Full disclosure: I work as Creative Director for Losant. I am also neither a developer nor engineer.Overview
At Losant, we were all recently tasked with building a "dogfood" project that utilizes the Losant platform. As I'm neither a developer nor an engineer, I was initially stumped. How would I be able to contribute to this exercise in any meaningful way? So like all good creatives needing a jolt of inspiration, I retreated to the bar.
After observing a few rounds of drinks being poured and conversing with the bartender, it struck me. There’s no easy way for bars to measure pours from specific taps, what types of pours are most popular and when those taps are most active. So much of the traditional watering hole is incredibly old-fashioned (and in some cases, that's the way we like it). But having an interest in opening a bar myself in the near future, it occurred to me that finding a way to track tap pours could come in handy down the line.The Approach
With the help of my more technical teammates (shout out to Losant Co-Founder/Drinking Buddy Brandon Cannaday), I went to work assembling the nuts and bolts of the TapTracker. From a hardware standpoint we settled on an Arduino 101 with the 101 Wi-Fi Shield to be the “Thing” due to the device's approachability and because it features an accelerometer. We used the accelerometer in the 101 to measure the pitch of the tap handle when engaged and then closed. That data was then sent to Losant via local Wi-Fi.Setting Up the Arduino
Arduino dev boards are some of the most well-documented maker hardware available. I used the Losant's very straightforward Getting Started with the Arduino Wi-Fi 101 Shield.Losant Workflow
Losant is an easy-to-use cloud platform to IoT projects. As I mentioned earlier, I used a Losant Workflow to periodically pull accelerometer data from pours, then analyze it and present to a dashboard for visualization. The first thing you'll have to do is register for a free Losant account. Once you have an account, create an application and a new workflow. You can name both anything you want.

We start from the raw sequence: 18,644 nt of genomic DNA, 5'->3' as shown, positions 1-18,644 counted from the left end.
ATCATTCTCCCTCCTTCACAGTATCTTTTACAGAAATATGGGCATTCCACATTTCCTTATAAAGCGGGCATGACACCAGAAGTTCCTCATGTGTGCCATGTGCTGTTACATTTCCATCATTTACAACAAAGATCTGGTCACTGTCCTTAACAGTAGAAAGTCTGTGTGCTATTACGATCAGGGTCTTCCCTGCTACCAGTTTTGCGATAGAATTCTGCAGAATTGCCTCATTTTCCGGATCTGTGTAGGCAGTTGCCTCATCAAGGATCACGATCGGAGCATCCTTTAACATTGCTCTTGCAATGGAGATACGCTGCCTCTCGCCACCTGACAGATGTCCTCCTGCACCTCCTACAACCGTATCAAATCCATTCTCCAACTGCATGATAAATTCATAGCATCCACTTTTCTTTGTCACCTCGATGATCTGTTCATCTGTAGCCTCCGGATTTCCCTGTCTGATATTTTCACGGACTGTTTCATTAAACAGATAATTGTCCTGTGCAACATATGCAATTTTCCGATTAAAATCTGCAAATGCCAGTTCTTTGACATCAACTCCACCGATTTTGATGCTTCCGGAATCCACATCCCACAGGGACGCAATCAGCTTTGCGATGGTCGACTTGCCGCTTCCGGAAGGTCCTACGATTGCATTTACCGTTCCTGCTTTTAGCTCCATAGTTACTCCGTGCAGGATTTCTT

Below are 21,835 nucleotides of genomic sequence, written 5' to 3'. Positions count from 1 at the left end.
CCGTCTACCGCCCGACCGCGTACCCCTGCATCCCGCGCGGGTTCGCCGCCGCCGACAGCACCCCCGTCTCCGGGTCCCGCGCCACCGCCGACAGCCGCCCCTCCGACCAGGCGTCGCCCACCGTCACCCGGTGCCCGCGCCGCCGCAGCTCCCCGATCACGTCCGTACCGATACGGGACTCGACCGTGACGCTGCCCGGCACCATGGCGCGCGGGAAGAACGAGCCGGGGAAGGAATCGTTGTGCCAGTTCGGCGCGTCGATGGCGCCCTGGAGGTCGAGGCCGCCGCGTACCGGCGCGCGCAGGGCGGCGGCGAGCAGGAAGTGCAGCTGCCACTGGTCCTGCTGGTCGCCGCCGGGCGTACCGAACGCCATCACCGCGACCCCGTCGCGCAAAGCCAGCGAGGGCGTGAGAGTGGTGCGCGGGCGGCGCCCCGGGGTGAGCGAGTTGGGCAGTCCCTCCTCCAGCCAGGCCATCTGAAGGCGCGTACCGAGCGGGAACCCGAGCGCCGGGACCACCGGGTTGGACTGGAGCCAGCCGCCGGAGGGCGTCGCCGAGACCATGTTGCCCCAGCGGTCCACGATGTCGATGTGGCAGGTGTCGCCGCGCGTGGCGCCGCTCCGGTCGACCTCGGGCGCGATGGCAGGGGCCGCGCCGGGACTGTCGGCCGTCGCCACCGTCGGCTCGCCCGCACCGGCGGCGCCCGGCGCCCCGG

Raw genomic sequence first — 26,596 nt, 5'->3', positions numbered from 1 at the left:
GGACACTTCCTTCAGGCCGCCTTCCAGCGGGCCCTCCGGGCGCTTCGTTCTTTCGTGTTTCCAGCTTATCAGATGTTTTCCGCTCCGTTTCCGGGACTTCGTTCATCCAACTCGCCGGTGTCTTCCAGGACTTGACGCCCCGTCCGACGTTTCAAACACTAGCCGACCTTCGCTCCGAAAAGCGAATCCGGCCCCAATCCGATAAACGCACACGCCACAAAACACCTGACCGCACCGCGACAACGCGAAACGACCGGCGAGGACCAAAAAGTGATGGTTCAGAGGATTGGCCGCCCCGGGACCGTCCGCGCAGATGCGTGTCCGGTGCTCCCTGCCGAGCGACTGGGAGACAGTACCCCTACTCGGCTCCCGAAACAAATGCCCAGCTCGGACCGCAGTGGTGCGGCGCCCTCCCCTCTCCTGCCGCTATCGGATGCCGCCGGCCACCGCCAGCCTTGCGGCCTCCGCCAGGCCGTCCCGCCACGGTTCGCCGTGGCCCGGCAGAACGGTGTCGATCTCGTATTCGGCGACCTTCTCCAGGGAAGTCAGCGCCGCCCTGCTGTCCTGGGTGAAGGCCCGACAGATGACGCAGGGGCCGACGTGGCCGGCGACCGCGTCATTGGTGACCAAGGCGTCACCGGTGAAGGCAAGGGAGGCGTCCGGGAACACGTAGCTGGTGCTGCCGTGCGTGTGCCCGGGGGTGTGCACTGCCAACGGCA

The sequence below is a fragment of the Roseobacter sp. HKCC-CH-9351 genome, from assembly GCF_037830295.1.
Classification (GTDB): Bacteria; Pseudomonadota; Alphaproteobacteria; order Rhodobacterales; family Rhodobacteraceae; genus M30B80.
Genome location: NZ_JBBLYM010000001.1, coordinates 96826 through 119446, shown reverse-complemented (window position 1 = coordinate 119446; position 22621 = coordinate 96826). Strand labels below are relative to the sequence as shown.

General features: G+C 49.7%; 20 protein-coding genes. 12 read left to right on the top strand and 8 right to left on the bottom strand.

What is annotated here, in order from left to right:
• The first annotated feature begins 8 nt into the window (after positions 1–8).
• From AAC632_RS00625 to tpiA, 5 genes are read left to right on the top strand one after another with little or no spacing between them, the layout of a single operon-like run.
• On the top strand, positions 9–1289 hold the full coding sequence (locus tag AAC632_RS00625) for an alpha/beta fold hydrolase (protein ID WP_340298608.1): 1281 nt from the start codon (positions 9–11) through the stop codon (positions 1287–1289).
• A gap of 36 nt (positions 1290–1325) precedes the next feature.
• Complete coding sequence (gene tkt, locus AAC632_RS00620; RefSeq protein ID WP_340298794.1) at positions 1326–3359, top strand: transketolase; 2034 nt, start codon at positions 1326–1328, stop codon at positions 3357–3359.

Within my workflow, we measured the amount of time the tap was open to determine which type of pour we were tracking (a sample or taster, a pint, or a growler). When the handle is activated, a Losant workflow is activated along with it that tracks the pours.
I then set up my Losant Dashboard to track daily and monthly pour counts for all 3 categories, pour types and daily pour frequency.
The simplicity of my setup and ease of getting the Losant workflow and dashboard configured allowed me to focus on the data and all the crazy ways I could track and organize it. With a goal of opening a bar with a brain in the future, Losant really did make it easy to get those first thoughts started.Pros
- Customizable/flexible (track as much or as little data as you can dream up or deem necessary).
- Scalable/integrated/comprehensive (multiple tap handles can be tied together into one workflow and dashboard).
- Non-invasive (not required to be built into the tap system).
- TapTracker doesn’t track actual liquid volume (not as precise).
My TapTracker project is just the beginning of what I plan to track with a basic Wi-Fi enabled dev board and simple workflows and dashboards in Losant. The proof of concept worked well enough for me to expand on the project including:
- Track beer styles/breweries/specific beers etc.
- Create an array of TapTrackers for an entire tap line.
- Include TapTracker toggle/input line in the bar’s POS system.
- Reduce device size (Mouser has a few good options like this)
- Design an ergonomic tap handle with a built-in TapTracker
- Account for different beer styles and flow rates (nitro, cask, etc)
I hope you can see how easy it is for even non-technical folks like me to now build smart connected solutions to solve everyday, real-world problems thanks to affordable microcontrollers, and IoT platforms like Losant. Please share any feedback or ask questions on my TapTracker project in the comments below.
Cheers, and Happy Tracking!